Yukon flood on 35mm film

If you follow my insta stories, you may recall that in August I found a Nikon EF300 35mm film camera at the Marsh Lake garbage dump while participating in flood mitigation efforts in the Southern Lakes region. I took my dump find home, put batteries and a roll of film in it, and tossed it in my work backpack to try it out in the field. The flood of 2021 was the biggest one in Yukon’s recorded history, and it made for a summer of seemingly endless sandbagging, cracked hands, wet boots, and way too many Cliff bars. Here is a glimpse of the flood zone, photographed on a 20+ year old plastic point & shoot film camera.

Photogrammetry for climate change monitoring

In September 2020 I had a very unique opportunity to contribute data and imagery to a couple of climate change monitoring projects led by researchers from Northumbria University in the UK and the Geological Survey of Canada. Aerial timelapses I shot from a helicopter were used by researchers to create 3D models that allow for tracking the progression of coastal erosion, as well as forecasting future changes in the landscape. 

Continuity in data collecting is crucial for effective monitoring and forecasting, and it allows coastal communities to make well informed decisions in the face of climate warming and environmental changes that come with it. You can learn more about coastal erosion in the Beaufort Sea coastal region here. The video below is a tiny sample of an image sequence shot over Hooper Island. Hooper was one of the most visually striking erosion sites I’ve ever photographed. The sense of scale is hard to convey in the open tundra - the biggest slump shown in the video below is roughly the size of three football fields.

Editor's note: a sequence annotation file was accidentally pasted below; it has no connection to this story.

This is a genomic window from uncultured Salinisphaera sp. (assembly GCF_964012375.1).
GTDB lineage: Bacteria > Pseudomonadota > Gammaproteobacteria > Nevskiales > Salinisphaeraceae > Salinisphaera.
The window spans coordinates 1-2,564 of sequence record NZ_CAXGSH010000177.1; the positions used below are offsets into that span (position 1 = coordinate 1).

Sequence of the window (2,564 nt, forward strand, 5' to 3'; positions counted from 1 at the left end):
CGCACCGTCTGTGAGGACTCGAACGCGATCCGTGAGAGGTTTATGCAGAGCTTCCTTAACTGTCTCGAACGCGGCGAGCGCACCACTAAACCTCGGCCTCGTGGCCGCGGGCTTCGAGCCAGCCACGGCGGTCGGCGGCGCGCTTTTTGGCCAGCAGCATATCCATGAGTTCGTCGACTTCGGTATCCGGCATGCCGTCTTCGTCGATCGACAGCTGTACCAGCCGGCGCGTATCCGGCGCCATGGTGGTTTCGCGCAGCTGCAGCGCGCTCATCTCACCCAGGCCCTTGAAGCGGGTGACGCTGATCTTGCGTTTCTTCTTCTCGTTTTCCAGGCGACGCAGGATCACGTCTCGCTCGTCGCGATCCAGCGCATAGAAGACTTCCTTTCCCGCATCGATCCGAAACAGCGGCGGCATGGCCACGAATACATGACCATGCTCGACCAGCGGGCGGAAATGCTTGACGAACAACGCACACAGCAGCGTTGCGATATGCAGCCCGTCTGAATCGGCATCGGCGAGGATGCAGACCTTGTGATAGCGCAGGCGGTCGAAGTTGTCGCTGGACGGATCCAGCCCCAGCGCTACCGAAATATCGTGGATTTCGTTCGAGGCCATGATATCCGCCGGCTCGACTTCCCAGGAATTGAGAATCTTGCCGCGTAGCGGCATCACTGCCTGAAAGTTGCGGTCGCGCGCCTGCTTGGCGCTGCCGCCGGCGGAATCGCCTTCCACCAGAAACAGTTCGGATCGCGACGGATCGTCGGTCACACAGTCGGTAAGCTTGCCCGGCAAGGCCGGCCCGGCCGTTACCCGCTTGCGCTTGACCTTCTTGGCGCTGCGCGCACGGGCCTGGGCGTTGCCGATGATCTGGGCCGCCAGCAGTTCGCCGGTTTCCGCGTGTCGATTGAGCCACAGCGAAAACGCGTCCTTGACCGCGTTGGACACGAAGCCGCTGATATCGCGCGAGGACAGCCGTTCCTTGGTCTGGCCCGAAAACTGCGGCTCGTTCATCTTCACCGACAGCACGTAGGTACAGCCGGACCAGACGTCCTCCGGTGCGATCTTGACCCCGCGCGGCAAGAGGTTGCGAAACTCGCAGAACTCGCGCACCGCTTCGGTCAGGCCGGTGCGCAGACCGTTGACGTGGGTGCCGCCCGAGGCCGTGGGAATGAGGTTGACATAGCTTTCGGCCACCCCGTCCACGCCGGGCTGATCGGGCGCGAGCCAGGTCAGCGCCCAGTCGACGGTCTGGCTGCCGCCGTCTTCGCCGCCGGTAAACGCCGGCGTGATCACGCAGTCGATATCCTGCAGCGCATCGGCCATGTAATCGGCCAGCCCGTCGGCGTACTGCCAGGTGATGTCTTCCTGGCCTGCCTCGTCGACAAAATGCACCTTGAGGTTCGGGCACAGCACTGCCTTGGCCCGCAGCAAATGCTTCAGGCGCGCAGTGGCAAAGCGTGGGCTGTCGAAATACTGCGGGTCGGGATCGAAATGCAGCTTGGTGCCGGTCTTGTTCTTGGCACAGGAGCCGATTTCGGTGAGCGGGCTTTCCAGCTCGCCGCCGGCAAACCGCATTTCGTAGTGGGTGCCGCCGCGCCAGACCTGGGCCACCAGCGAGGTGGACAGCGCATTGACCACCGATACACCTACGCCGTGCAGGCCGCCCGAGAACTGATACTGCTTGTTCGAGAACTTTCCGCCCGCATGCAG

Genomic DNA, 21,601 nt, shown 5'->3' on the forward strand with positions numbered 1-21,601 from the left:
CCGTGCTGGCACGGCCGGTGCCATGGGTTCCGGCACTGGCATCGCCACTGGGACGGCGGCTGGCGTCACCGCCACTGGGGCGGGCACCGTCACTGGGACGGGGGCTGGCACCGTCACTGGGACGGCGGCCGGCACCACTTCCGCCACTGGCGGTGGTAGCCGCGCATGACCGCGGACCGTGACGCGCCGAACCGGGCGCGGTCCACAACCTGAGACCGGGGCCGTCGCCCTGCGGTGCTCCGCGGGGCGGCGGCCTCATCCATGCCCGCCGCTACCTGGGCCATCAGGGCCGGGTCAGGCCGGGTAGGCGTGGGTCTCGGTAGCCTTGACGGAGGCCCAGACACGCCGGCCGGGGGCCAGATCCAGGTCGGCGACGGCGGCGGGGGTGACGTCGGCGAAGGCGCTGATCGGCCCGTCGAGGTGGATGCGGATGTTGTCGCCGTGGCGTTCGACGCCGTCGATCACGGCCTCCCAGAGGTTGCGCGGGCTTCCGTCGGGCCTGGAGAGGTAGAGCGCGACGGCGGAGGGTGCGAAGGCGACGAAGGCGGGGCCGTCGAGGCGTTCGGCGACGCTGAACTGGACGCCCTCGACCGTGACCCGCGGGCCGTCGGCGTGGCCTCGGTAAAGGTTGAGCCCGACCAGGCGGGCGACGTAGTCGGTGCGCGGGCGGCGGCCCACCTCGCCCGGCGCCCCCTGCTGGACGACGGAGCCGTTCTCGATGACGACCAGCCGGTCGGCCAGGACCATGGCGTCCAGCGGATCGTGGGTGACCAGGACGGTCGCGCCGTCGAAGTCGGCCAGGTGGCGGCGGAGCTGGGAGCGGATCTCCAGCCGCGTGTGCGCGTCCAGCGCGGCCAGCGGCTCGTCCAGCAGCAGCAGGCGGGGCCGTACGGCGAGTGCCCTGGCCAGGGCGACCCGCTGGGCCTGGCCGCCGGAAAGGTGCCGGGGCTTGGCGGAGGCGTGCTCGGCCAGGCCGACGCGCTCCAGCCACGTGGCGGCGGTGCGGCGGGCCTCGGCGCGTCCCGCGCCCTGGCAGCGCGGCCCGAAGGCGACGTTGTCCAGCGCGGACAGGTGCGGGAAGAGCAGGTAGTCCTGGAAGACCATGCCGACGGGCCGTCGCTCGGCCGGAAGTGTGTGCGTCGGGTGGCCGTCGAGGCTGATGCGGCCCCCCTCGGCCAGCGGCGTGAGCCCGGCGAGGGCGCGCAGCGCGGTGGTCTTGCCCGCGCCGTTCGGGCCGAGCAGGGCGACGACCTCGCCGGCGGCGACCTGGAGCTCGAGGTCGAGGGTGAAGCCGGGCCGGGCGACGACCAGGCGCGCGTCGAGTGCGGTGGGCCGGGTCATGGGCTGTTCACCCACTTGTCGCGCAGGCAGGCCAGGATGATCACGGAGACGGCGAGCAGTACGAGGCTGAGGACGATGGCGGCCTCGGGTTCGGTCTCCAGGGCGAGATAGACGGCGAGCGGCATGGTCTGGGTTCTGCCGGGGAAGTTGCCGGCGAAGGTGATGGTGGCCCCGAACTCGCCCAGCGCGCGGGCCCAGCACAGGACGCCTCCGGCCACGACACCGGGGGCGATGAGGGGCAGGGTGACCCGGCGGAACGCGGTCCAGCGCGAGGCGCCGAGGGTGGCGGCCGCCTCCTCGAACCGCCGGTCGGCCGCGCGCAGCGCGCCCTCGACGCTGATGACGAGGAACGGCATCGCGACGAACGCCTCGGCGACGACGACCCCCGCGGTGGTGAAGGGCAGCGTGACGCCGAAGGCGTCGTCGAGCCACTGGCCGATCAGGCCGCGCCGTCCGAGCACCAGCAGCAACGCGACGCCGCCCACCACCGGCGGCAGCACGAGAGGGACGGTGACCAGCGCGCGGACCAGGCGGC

Below is a small selection of images from sites affected by coastal erosion and permafrost degradation across the the Mackenzie Delta (see captions for exact locations). The outer islands of the Delta are some of the fastest eroding areas in this part of the world. Pelly Island disappears at an average annual rate of over 20m a year, while the windward sections pictured below recede over 40m a year. It is double the observed erosion rate compared to before 2000. One of the biggest contributing factors to the accelerated rate of erosion is the increasingly shorter sea ice season. The lack of protection leaves the shore exposed to wind and waves for a longer period of time. 

Pelly Island

Pelly Island

Pelly Island

Pelly Island - permafrost cross-section.

Pit stop at Yaya Lakes

Hooper Island

Crumbling Point

Pullen Island

One of the high priority sites for this project was Peninsula Point. It’s a part of the Pingo National Landmark, a protected area nearby the community of Tuktoyaktuk, co-managed by Parks Canada, the Inuvialuit Land Administration, and the people of Tuktoyaktuk. I’ve been incredibly lucky to be allowed to document that site on a regular basis since 2018. The screenshots below show a 3D model of Peninsula Point made with roughly 260 images shot from the air (click on the images to enlarge). In this area the ice content in the permafrost can be as high as 90% - the ice literally holds the ground together. That’s why this environment is so incredibly fragile and prone to erosion, and you can often see very significant changes in the landscape unfold over weeks, or even days, especially during major weather events.

Screenshot of a 3D model of Peninsula Point. Image courtesy of Dr Mike Lim, Faculty of Engineering and Environment, Northumbria University.

Screenshot of a 3D model of Peninsula Point. Image courtesy of Dr Mike Lim, Faculty of Engineering and Environment, Northumbria University.

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